ROBERT'S RULES OF ORDER
1995 WAS A GOOD YEAR FOR THE Sundance Film Festival—which, in Robert Redford's view, was a bad thing. Yes, the lineup for the 15-year-old celebration of independent films included such eventual commercial successes as The Usual Suspects, The Brothers McMullen and Unzipped. But that was precisely the problem. Sundance, said Redford, should return to its roots with what he called "rougher stuff, more edgy entries."
The result was a 1996 selection low on explosions and laughs and high on pensive drama and searching monologues. Still, Sundance is Sundance, and neither Redford's mandate nor the 30 inches of snow that blanketed Park City, Utah, where the bulk of the festival was held last week, was enough to keep the celebs away. Brad Pitt
escorted Gwyneth Paltrow
to the premiere of her younger brother Jake's short film An Eviction Notice. John Travolta screened the dark comedy Meet Ruth Stoops along with its cast: wife Kelly Preston, Burt Reynolds and Laura Dern. At the party for the romantic comedy If Lucy Fell, that film's Elle Macpherson crept outside to share a smoke with fest guest Matt LeBlanc. Al Pacino, Kevin Bacon, Stanley Tucci and Campbell Scott all came to show off their own first efforts at feature-directing. Even R.E.M.'s Michael Stipe, who makes his acting debut in the dramatic entry Color of a Brisk and Leaping Day, gawked, saying, "I'm amazed how many big stars are here."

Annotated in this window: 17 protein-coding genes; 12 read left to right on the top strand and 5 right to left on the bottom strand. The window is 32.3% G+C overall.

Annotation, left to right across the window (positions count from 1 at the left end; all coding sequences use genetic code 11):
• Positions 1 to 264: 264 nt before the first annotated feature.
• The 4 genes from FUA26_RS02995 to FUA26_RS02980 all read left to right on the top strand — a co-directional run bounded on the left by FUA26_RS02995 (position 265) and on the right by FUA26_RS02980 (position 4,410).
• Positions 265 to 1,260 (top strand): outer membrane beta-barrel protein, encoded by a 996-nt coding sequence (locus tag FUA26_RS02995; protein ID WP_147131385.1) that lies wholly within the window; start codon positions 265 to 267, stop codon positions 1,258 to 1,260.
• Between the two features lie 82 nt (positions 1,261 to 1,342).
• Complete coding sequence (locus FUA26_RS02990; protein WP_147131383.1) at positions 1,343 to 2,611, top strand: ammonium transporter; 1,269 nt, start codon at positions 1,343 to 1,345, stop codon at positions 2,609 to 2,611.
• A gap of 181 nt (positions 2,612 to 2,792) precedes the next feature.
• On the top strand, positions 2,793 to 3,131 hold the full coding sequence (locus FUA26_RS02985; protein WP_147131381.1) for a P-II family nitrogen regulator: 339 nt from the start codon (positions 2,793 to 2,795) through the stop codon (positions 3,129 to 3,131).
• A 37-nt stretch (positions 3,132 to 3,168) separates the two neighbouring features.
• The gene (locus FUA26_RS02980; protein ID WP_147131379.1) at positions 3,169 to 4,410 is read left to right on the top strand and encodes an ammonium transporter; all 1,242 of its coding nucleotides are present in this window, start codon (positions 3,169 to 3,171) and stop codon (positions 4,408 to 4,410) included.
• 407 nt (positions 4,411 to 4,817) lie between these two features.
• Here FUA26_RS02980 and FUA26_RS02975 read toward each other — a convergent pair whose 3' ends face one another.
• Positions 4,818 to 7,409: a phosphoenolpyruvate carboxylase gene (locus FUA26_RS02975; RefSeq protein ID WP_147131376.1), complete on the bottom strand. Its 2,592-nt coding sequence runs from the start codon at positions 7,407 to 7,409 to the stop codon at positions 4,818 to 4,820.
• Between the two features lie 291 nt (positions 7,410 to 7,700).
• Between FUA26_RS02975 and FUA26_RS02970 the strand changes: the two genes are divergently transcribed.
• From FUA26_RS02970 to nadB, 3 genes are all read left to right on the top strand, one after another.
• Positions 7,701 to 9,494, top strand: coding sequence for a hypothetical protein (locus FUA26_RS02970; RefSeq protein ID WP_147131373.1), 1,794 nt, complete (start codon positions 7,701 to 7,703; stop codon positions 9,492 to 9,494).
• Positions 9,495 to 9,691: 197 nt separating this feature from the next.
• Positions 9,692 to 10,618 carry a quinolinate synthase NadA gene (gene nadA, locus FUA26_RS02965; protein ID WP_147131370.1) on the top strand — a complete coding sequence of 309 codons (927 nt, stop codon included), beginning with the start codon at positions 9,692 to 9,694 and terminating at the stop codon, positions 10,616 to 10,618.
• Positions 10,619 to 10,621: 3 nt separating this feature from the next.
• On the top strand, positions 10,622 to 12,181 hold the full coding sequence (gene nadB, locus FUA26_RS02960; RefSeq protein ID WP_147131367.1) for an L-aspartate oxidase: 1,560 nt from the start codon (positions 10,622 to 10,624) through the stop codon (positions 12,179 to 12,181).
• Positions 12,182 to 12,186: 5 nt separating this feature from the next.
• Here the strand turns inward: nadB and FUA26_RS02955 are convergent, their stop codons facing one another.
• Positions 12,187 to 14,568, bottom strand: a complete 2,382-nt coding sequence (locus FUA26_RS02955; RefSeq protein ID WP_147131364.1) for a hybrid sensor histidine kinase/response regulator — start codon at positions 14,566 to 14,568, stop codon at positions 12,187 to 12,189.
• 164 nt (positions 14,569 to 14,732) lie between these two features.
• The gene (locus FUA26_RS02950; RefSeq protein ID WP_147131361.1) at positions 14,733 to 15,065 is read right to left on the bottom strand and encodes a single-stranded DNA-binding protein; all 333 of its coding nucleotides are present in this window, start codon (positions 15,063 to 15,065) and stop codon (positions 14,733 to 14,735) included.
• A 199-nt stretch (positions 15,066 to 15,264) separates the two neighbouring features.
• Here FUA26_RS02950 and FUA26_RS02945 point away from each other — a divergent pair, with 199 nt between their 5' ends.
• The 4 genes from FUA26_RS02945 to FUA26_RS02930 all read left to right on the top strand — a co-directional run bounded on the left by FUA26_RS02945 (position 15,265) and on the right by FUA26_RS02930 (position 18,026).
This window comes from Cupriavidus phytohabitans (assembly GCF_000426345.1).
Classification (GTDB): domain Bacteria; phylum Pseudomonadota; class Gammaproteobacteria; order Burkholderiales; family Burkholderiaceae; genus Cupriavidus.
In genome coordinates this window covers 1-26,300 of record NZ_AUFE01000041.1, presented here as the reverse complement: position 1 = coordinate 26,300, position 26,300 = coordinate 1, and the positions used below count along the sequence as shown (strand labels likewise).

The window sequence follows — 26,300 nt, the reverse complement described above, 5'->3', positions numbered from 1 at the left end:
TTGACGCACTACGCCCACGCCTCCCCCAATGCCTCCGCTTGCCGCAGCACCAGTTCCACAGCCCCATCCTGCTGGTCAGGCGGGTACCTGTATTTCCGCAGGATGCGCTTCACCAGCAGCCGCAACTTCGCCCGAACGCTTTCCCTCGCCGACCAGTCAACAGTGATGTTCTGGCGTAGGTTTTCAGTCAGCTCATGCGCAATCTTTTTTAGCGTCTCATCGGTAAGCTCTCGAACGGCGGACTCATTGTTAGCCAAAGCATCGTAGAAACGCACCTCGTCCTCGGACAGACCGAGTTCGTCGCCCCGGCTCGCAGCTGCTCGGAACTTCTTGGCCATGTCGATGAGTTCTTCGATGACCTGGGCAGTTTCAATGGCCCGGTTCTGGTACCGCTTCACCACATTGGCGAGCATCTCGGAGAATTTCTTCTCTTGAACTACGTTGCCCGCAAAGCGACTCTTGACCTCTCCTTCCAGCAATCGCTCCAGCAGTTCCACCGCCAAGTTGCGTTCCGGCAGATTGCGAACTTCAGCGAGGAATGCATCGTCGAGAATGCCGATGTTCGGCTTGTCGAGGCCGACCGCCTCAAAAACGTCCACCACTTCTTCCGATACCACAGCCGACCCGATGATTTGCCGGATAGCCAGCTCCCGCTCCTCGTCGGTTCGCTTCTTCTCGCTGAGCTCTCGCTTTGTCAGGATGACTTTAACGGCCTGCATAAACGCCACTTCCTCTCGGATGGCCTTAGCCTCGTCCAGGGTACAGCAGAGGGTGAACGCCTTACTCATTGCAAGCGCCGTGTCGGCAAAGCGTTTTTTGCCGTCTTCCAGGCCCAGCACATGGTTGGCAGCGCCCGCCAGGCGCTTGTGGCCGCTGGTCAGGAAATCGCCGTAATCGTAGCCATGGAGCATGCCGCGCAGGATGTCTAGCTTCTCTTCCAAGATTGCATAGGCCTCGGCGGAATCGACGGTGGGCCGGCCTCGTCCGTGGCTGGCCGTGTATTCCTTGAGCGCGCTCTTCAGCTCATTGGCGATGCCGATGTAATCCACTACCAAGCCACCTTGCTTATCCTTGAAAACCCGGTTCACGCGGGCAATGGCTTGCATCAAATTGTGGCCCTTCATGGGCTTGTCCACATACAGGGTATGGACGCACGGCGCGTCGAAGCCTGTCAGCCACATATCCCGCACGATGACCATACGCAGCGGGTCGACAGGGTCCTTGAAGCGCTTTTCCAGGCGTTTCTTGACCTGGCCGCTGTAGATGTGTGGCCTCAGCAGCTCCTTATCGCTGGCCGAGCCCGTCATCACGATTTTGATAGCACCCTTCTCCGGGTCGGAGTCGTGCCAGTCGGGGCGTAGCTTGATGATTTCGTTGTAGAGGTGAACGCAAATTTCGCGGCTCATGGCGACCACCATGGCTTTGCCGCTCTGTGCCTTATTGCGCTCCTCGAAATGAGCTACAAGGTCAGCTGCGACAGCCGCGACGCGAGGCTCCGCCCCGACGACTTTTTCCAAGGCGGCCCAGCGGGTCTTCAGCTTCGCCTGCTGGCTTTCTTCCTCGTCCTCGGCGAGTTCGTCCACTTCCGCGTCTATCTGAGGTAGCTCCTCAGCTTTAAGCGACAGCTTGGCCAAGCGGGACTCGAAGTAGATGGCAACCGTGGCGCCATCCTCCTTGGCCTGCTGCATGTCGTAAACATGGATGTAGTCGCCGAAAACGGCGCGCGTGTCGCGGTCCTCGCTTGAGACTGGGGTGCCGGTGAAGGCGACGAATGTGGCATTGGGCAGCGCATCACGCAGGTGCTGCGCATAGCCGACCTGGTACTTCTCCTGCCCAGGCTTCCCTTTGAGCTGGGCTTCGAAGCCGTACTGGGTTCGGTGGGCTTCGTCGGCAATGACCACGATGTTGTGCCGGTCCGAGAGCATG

Up on the screen, big-buzz items were Care of the Spitfire Grill, a drama about an ex-con, starring former model Alison Elliott, and I Shot Andy Warhol, with Lili Taylor as Valerie. Solanas, who tried to kill the artist back in 1968. Ironically, one of the earliest entries purchased for release from among the 34 in competition was the hardly edgy, female-bonding Girls-town—shades of Waiting to Exhale. But Redford remains undaunted in his quest for artistic purity. Coming soon to a TV screen near you: the Sundance Film Channel. At least Redford has promised it will be commercial-free.